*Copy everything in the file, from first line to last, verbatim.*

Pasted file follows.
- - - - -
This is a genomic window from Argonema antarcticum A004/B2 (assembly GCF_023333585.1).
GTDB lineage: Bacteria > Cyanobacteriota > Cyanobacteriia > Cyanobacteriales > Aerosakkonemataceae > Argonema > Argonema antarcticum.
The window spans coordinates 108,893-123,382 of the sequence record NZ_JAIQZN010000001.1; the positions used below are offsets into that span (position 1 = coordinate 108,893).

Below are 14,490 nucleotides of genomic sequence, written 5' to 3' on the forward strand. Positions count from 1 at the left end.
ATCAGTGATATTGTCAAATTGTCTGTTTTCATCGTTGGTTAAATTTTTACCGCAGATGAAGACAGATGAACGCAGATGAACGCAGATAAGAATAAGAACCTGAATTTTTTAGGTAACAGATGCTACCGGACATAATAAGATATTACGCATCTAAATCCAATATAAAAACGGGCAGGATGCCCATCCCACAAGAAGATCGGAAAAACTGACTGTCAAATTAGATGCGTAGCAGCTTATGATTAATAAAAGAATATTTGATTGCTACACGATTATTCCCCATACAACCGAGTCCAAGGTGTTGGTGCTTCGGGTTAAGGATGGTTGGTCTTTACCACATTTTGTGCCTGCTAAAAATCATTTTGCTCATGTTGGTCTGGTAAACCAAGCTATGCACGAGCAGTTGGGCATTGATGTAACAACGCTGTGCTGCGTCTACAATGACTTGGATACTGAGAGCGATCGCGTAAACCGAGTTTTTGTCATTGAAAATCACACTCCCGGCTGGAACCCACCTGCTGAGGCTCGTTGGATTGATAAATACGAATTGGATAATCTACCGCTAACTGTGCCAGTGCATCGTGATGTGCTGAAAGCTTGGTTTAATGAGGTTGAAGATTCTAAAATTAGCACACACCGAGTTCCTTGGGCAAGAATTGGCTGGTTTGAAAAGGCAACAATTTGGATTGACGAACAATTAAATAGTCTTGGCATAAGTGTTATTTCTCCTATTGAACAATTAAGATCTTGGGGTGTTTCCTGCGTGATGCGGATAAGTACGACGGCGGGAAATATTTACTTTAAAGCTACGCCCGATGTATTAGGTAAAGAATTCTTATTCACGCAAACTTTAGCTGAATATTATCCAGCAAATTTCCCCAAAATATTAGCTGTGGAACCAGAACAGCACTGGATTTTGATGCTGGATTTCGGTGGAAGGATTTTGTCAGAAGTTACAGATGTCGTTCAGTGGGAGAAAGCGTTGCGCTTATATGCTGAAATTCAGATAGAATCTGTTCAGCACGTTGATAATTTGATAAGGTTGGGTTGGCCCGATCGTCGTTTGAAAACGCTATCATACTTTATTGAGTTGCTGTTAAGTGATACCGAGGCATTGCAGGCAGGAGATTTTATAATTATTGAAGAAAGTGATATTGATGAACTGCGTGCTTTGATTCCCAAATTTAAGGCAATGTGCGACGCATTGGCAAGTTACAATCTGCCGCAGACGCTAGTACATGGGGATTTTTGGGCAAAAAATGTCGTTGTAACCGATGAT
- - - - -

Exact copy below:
This is a genomic window from Argonema antarcticum A004/B2 (assembly GCF_023333585.1).
GTDB lineage: Bacteria > Cyanobacteriota > Cyanobacteriia > Cyanobacteriales > Aerosakkonemataceae > Argonema > Argonema antarcticum.
The window spans coordinates 108,893-123,382 of the sequence record NZ_JAIQZN010000001.1; the positions used below are offsets into that span (position 1 = coordinate 108,893).

Below are 14,490 nucleotides of genomic sequence, written 5' to 3' on the forward strand. Positions count from 1 at the left end.
ATCAGTGATATTGTCAAATTGTCTGTTTTCATCGTTGGTTAAATTTTTACCGCAGATGAAGACAGATGAACGCAGATGAACGCAGATAAGAATAAGAACCTGAATTTTTTAGGTAACAGATGCTACCGGACATAATAAGATATTACGCATCTAAATCCAATATAAAAACGGGCAGGATGCCCATCCCACAAGAAGATCGGAAAAACTGACTGTCAAATTAGATGCGTAGCAGCTTATGATTAATAAAAGAATATTTGATTGCTACACGATTATTCCCCATACAACCGAGTCCAAGGTGTTGGTGCTTCGGGTTAAGGATGGTTGGTCTTTACCACATTTTGTGCCTGCTAAAAATCATTTTGCTCATGTTGGTCTGGTAAACCAAGCTATGCACGAGCAGTTGGGCATTGATGTAACAACGCTGTGCTGCGTCTACAATGACTTGGATACTGAGAGCGATCGCGTAAACCGAGTTTTTGTCATTGAAAATCACACTCCCGGCTGGAACCCACCTGCTGAGGCTCGTTGGATTGATAAATACGAATTGGATAATCTACCGCTAACTGTGCCAGTGCATCGTGATGTGCTGAAAGCTTGGTTTAATGAGGTTGAAGATTCTAAAATTAGCACACACCGAGTTCCTTGGGCAAGAATTGGCTGGTTTGAAAAGGCAACAATTTGGATTGACGAACAATTAAATAGTCTTGGCATAAGTGTTATTTCTCCTATTGAACAATTAAGATCTTGGGGTGTTTCCTGCGTGATGCGGATAAGTACGACGGCGGGAAATATTTACTTTAAAGCTACGCCCGATGTATTAGGTAAAGAATTCTTATTCACGCAAACTTTAGCTGAATATTATCCAGCAAATTTCCCCAAAATATTAGCTGTGGAACCAGAACAGCACTGGATTTTGATGCTGGATTTCGGTGGAAGGATTTTGTCAGAAGTTACAGATGTCGTTCAGTGGGAGAAAGCGTTGCGCTTATATGCTGAAATTCAGATAGAATCTGTTCAGCACGTTGATAATTTGATAAGGTTGGGTTGGCCCGATCGTCGTTTGAAAACGCTATCATACTTTATTGAGTTGCTGTTAAGTGATACCGAGGCATTGCAGGCAGGAGATTTTATAATTATTGAAGAAAGTGATATTGATGAACTGCGTGCTTTGATTCCCAAATTTAAGGCAATGTGCGACGCATTGGCAAGTTACAATCTGCCGCAGACGCTAGTACATGGGGATTTTTGGGCAAAAAATGTCGTTGTAACCGATGAT